As I have said, I discovered golf when I was 41 years old, and not discovering it twenty years earlier has been a big regret in my life. It has taught me many life lessons, some came easily, some I am still working on. Being competitive, it took me several years to realize trying harder didn’t always produce the desired results in the game of golf, that patience and lessened tension were the prerequisites of performing well. Learning to appreciate the present, to forget the bad shot, to not over- celebrate the good shots, and to be thankful for the time spent doing something I loved was probably the most lasting of the game’s rewards to me. The fact that I became a decent golfer of course fed my competitive spirit. I kept the fires burning during the winter months by doing extensive research on the characteristics of golf clubs, which shafts worked best for golfers of different skill levels, and which clubheads performed well. That research led to a basement workshop filled with sets of shafts lined up on the workbench next to sets of clubheads waiting to be wed to those shafts. Epoxy, tube cutters, files, swingweight scales, boxes of club grips all became familiar to me on winter evenings. I would make a new set of clubs for myself each winter, sell my old clubs, and make clubs for others for several years. My kids and wife all had sets of clubs I made, and still use them.

There is another benefit I received from golf. It may have been responsible for saving my life. I have dealt with arrhythmia for several years, treating it with medication and about three years ago with a surgical procedure that temporarily cured the rhythm problem for a few years. As I approached that time envelope, I started having bouts of arrhythmia that would begin suddenly and usually subside within a day or less. I woke up one morning feeling my heart beating out of rhythm, and didn’t get too concerned about it, thinking it would correct itself later in the day. There was something a bit different in the character of this arrhythmia, something about the kind of irregular beat I felt but I still didn’t get too upset, until the next morning when I woke to my heart still flip/flopping around. I figured I needed to go into the ER and be cardioverted, which is a shocking experience, but one that usually brings the heart back into rhythm. I was being pretty casual about the whole thing, being familiar with the process, and expecting to be home before lunch. Dr. Villa was the ER doctor. I have known him for many years, and his passion for golf far exceeds mine, so I always enjoy our conversations about that frustrating game. He came into the room shortly after I had been hooked up to all the tubes and monitors, and told me I was not out of rhythm, my pulse was steady, my blood pressure was a bit high but not crazy. My wife and I both said we could feel the heart beating oddly, so Dr. Villa said I needed to wear a monitor for 48 hours to track the rhythm. I complained about the monitors because the tape always caused sores and actual scarring of my skin. ”Well, we will just keep you hooked up to these monitors for the rest of the morning then and see if there is any activity”, Dr. Villa said, then proceeded to pull up a stool beside the bed and start talking golf while keeping an eye on the monitors. We talked about the new rule changes, the effort to speed up play, the advantages of the new equipment available, in effect, all things golf. After about an hour, the nurse brought in a tape which Dr. Villa studied intently, then began counting with his finger along the tape until he reached nineteen. “You won’t be going home today”, he said. “You do have an arrhythmia, but it is in your heart’s lower chamber, and even though it is now a steady arrhythmia, if it becomes unsteady, we have no way to correct that here, so you are going to the Heart Hospital in Sioux Falls.” I complained again when he said I was going by plane. I love to fly, but had a terrible experience the last time I had flown with vertigo because of my history of ear infections, so I campaigned for a ground ambulance, which he nixed, saying the plane was equipped to handle a potential emergency with me where the ground ambulance wasn’t. So with a big dose of Benadryl, I was put on the plane and made the trip without complications. As I was settling into the flight, I thought back on the last few hours. What if Dr. Villa hadn’t kept me in the ER so he could personally observe me. What if our common love of golf hadn’t filled the time while I laid on that bed. After thinking about all those ‘what ifs’, I chuckled to think that part of this whole day, the best part, was the time talking golf with Dr. Villa. I tell people Dr.Villa and a conversation about golf probably saved my life.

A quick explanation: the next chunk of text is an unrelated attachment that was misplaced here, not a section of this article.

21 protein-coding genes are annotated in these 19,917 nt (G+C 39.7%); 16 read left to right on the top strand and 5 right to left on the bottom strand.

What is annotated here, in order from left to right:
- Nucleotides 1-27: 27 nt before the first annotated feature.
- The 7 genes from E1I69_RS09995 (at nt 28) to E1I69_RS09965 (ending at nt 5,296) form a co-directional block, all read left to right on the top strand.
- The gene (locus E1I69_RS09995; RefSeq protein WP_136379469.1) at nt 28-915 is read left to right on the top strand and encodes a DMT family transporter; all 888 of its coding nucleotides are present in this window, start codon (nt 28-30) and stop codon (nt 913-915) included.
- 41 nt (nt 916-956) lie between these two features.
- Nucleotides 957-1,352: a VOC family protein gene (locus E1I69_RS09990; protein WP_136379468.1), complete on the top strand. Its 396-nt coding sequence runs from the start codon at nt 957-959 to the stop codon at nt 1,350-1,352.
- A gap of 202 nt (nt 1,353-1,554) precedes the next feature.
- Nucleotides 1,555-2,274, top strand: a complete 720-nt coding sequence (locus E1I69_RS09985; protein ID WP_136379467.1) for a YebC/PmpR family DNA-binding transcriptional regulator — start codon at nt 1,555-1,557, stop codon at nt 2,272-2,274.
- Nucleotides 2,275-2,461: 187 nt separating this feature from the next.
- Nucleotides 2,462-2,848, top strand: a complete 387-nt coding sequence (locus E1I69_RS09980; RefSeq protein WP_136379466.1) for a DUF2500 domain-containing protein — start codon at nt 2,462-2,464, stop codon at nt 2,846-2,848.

Gary Heintz owns an insurance agency in Pierre and writes a column for the Capital Journal. He is also co-producer of the Dakota Western Heritage Festival, held annually each September in Ft. Pierre.

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